Needle-Free Injection Assisted Drug Delivery-Histological Characterization of Cutaneous Deposition

Andrés M Erlendsson, Merete Haedersdal, Anthony M Rossi


BACKGROUND AND OBJECTIVES: Many cutaneous drug-delivery techniques rely on passive diffusion to deliver topical compounds to the skin. When attempting to deliver drugs to thicker lesions, such as skin tumors, modalities that do not rely on diffusion may serve as a better drug-delivery method. In this histological study, we aim to investigate the cutaneous delivery patterns of an electronic pneumatic needle-free injection device.

STUDY DESIGN/MATERIALS AND METHODS: Needle-free-injection was investigated in 24 ex vivo porcine skin samples and one basal cell carcinoma (BCC) tissue sample. A needle-free injection device with a nozzle size of 200 μm delivered 80 μl compound ink (0.1 cc black ink: 5.0 cc saline) at low (30%/3.1 bar; n = 6 porcine skin; n = 1 BCC tissue), medium (50%/3.9 bar; n = 6 porcine skin), high (65%/4.6 bar; n = 6 porcine skin), and stacked (30 + 50%/3.1 + 3.9 bar; n = 6 porcine skin) pressures. Depth, width, and depth of maximum width of ink deposition were evaluated on histological slides.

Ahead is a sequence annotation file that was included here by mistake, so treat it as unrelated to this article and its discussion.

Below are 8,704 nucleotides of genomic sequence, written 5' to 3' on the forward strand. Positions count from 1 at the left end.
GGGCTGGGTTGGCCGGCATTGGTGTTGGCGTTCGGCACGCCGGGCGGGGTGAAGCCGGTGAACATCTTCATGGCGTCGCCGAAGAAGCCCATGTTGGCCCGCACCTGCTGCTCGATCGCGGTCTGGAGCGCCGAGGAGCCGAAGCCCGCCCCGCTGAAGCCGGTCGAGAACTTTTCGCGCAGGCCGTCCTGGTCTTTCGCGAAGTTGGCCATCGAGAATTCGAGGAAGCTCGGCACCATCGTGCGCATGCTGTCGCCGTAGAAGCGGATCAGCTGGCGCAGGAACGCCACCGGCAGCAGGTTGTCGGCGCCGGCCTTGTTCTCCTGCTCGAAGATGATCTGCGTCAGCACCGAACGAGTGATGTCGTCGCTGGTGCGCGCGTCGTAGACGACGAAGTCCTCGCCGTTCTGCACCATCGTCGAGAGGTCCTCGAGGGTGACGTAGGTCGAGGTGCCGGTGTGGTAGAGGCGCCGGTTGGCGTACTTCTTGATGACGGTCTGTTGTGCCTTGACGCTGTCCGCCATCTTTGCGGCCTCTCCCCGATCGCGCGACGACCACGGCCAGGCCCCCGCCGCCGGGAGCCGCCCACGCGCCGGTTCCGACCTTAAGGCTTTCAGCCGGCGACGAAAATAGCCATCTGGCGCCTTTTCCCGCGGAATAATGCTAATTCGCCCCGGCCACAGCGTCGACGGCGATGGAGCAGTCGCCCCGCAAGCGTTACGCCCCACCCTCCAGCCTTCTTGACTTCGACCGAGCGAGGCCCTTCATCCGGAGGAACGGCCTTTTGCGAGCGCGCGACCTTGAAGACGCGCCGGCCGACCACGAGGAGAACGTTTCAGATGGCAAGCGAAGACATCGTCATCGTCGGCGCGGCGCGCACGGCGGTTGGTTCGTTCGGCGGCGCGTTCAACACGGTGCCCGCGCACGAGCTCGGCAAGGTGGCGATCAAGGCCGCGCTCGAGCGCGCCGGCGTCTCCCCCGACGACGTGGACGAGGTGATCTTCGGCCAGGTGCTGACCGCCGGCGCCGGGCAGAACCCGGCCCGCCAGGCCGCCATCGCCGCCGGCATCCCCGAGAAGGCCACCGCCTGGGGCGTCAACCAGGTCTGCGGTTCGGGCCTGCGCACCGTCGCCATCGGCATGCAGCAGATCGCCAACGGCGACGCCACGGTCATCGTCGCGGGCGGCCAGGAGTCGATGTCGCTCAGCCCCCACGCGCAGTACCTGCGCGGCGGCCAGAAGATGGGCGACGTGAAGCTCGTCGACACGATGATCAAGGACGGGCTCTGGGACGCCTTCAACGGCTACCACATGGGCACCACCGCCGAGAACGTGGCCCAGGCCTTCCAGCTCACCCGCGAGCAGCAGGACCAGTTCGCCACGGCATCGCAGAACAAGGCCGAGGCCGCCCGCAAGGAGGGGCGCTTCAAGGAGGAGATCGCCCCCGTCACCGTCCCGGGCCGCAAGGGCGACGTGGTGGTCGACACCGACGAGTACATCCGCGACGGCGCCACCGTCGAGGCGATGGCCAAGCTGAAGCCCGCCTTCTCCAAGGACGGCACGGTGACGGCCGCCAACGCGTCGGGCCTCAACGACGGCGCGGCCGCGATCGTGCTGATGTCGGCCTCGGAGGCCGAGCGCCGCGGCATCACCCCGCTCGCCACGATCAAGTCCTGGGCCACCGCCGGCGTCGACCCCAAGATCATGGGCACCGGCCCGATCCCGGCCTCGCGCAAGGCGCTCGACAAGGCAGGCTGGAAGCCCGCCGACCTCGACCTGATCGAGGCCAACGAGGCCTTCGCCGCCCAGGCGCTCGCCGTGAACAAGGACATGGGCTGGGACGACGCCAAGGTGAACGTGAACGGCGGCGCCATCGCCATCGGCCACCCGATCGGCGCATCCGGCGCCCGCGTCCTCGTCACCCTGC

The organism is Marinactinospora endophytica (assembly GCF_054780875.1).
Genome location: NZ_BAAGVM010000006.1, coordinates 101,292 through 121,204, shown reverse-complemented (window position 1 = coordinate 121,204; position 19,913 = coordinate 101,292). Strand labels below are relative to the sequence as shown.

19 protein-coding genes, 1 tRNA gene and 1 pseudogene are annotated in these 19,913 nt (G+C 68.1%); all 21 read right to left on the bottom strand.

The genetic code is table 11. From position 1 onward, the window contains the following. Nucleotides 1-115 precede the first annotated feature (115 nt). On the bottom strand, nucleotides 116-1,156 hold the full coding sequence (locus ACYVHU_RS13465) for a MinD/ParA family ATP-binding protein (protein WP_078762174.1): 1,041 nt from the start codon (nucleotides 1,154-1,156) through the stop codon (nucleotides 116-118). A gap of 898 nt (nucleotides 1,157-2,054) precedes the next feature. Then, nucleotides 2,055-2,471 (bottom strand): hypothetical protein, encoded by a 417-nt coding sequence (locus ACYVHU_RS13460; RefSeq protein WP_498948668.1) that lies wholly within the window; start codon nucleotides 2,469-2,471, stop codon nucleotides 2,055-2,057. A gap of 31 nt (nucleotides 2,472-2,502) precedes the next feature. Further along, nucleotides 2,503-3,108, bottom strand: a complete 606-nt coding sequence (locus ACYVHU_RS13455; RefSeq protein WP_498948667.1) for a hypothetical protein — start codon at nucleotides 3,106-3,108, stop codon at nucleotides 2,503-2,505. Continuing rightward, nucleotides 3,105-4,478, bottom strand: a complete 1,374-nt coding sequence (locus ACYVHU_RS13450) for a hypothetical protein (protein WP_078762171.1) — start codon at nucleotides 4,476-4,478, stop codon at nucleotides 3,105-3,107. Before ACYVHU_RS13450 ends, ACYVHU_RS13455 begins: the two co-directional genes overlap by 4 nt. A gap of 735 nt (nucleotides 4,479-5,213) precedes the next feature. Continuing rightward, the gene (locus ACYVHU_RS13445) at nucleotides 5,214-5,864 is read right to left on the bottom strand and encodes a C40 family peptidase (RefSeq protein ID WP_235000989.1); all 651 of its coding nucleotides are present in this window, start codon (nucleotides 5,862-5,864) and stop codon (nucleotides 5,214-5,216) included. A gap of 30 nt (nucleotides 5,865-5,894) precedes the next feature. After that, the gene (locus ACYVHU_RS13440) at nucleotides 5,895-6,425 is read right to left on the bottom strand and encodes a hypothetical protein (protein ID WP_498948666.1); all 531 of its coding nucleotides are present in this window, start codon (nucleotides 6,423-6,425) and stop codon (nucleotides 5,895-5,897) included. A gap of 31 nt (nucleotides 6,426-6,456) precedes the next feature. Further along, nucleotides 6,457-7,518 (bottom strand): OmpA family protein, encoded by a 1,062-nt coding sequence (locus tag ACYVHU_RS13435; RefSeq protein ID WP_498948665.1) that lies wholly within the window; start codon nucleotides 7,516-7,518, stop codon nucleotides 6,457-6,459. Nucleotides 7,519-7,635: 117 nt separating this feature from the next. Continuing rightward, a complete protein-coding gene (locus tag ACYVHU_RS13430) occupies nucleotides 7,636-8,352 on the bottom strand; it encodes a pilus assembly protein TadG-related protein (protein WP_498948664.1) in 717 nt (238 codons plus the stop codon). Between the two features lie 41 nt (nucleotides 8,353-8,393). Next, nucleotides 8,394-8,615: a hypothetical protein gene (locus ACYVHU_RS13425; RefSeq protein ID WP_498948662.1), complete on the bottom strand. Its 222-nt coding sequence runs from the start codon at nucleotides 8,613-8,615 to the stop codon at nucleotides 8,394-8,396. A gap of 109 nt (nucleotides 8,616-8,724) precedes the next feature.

RESULTS: Depositions with small ink-lined vacuoles were seen intra-dermally in all samples, including the BCC tissue. Deposition depth was similar at low and medium pressures (924 vs. 994 μm; P = 0.873) but increased significantly with high pressure (1,564 μm; P = 0.010). When injections were stacked (3.1 + 3.9 bar), the depth remained similar to that of a single injection (931 μm; P = 1.000). The width of the deposition stayed comparable for low, medium, and high pressures when a single needle-free injection was performed (30% = 2,394 μm; 50% = 2,226 μm; and 65% = 2,757 μm; P = 0.09), but increased significantly with stacking (2,979 μm; P = 0.037). The depth of maximal width was superficially located in the papillary dermis at low and medium pressures (321 and 305 μm; P = 0.748) but shifted to the deeper reticular dermis with high pressure (950 μm; P = 0.004) and with stacking (734 μm; P = 0.004).

CONCLUSIONS: In conclusion, with an electronically controlled, pneumatic needle-free injector, depth and width of a cutaneous deposition can be influenced by pressure and stacking, respectively. The pneumatic needle-free injection can potentially serve as a viable drug-delivery technique for cutaneous pathologies where dermal deposition is essential. Lasers Surg. Med. © 2019 Wiley Periodicals, Inc.

Original languageEnglish
JournalLasers in Surgery and Medicine
Issue number1
Pages (from-to)33-37
Number of pages5
Publication statusPublished - Jan 2020


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